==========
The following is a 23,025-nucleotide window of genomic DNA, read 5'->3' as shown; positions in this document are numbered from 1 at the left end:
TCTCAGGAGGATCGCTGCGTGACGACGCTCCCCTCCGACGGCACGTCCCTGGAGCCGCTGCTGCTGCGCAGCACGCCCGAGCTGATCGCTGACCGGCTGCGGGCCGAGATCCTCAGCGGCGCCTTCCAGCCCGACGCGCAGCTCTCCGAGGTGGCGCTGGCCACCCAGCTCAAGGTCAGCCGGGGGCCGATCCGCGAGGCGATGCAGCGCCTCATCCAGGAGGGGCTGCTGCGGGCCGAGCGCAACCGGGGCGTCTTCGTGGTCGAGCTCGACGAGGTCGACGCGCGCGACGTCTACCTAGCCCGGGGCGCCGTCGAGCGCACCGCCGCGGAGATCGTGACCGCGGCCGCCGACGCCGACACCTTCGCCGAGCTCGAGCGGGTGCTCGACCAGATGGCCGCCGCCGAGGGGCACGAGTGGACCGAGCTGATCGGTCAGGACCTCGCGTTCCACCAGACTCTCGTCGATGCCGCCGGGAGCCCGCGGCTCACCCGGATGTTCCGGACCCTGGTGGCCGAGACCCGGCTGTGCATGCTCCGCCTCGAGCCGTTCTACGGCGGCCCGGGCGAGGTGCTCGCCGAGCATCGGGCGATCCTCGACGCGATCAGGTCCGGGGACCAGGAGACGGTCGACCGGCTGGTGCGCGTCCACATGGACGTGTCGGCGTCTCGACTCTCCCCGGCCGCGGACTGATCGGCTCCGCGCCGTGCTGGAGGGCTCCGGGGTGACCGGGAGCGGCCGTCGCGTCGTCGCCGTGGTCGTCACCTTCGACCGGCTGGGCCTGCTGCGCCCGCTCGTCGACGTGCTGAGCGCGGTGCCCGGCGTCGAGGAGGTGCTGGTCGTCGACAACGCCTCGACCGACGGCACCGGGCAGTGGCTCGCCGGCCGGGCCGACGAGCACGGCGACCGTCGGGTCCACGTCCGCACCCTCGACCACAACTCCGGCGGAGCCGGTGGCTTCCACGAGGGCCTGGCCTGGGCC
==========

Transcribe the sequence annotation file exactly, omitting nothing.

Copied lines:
The following is a 23,025-nucleotide window of genomic DNA, read 5'->3' as shown; positions in this document are numbered from 1 at the left end:
TCTCAGGAGGATCGCTGCGTGACGACGCTCCCCTCCGACGGCACGTCCCTGGAGCCGCTGCTGCTGCGCAGCACGCCCGAGCTGATCGCTGACCGGCTGCGGGCCGAGATCCTCAGCGGCGCCTTCCAGCCCGACGCGCAGCTCTCCGAGGTGGCGCTGGCCACCCAGCTCAAGGTCAGCCGGGGGCCGATCCGCGAGGCGATGCAGCGCCTCATCCAGGAGGGGCTGCTGCGGGCCGAGCGCAACCGGGGCGTCTTCGTGGTCGAGCTCGACGAGGTCGACGCGCGCGACGTCTACCTAGCCCGGGGCGCCGTCGAGCGCACCGCCGCGGAGATCGTGACCGCGGCCGCCGACGCCGACACCTTCGCCGAGCTCGAGCGGGTGCTCGACCAGATGGCCGCCGCCGAGGGGCACGAGTGGACCGAGCTGATCGGTCAGGACCTCGCGTTCCACCAGACTCTCGTCGATGCCGCCGGGAGCCCGCGGCTCACCCGGATGTTCCGGACCCTGGTGGCCGAGACCCGGCTGTGCATGCTCCGCCTCGAGCCGTTCTACGGCGGCCCGGGCGAGGTGCTCGCCGAGCATCGGGCGATCCTCGACGCGATCAGGTCCGGGGACCAGGAGACGGTCGACCGGCTGGTGCGCGTCCACATGGACGTGTCGGCGTCTCGACTCTCCCCGGCCGCGGACTGATCGGCTCCGCGCCGTGCTGGAGGGCTCCGGGGTGACCGGGAGCGGCCGTCGCGTCGTCGCCGTGGTCGTCACCTTCGACCGGCTGGGCCTGCTGCGCCCGCTCGTCGACGTGCTGAGCGCGGTGCCCGGCGTCGAGGAGGTGCTGGTCGTCGACAACGCCTCGACCGACGGCACCGGGCAGTGGCTCGCCGGCCGGGCCGACGAGCACGGCGACCGTCGGGTCCACGTCCGCACCCTCGACCACAACTCCGGCGGAGCCGGTGGCTTCCACGAGGGCCTGGCCTGGGCC